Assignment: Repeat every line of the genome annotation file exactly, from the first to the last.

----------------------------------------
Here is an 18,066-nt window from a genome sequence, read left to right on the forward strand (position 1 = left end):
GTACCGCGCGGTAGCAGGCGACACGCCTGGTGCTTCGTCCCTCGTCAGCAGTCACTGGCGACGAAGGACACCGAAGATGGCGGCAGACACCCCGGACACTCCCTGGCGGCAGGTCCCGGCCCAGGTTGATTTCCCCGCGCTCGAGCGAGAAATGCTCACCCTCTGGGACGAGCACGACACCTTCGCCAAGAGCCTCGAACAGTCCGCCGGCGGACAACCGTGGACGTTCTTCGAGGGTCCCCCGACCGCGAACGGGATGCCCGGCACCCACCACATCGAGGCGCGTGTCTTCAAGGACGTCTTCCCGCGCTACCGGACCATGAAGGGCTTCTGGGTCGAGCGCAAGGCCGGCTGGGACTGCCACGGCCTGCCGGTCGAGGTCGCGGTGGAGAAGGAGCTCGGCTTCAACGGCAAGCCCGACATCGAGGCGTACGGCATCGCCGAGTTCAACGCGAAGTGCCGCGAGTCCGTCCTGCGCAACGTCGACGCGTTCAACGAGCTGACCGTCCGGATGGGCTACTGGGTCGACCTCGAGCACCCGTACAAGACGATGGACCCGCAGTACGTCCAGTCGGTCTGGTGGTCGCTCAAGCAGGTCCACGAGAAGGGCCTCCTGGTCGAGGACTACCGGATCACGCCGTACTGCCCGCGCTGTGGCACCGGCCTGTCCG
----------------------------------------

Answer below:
Here is an 18,066-nt window from a genome sequence, read left to right on the forward strand (position 1 = left end):
GTACCGCGCGGTAGCAGGCGACACGCCTGGTGCTTCGTCCCTCGTCAGCAGTCACTGGCGACGAAGGACACCGAAGATGGCGGCAGACACCCCGGACACTCCCTGGCGGCAGGTCCCGGCCCAGGTTGATTTCCCCGCGCTCGAGCGAGAAATGCTCACCCTCTGGGACGAGCACGACACCTTCGCCAAGAGCCTCGAACAGTCCGCCGGCGGACAACCGTGGACGTTCTTCGAGGGTCCCCCGACCGCGAACGGGATGCCCGGCACCCACCACATCGAGGCGCGTGTCTTCAAGGACGTCTTCCCGCGCTACCGGACCATGAAGGGCTTCTGGGTCGAGCGCAAGGCCGGCTGGGACTGCCACGGCCTGCCGGTCGAGGTCGCGGTGGAGAAGGAGCTCGGCTTCAACGGCAAGCCCGACATCGAGGCGTACGGCATCGCCGAGTTCAACGCGAAGTGCCGCGAGTCCGTCCTGCGCAACGTCGACGCGTTCAACGAGCTGACCGTCCGGATGGGCTACTGGGTCGACCTCGAGCACCCGTACAAGACGATGGACCCGCAGTACGTCCAGTCGGTCTGGTGGTCGCTCAAGCAGGTCCACGAGAAGGGCCTCCTGGTCGAGGACTACCGGATCACGCCGTACTGCCCGCGCTGTGGCACCGGCCTGTCCG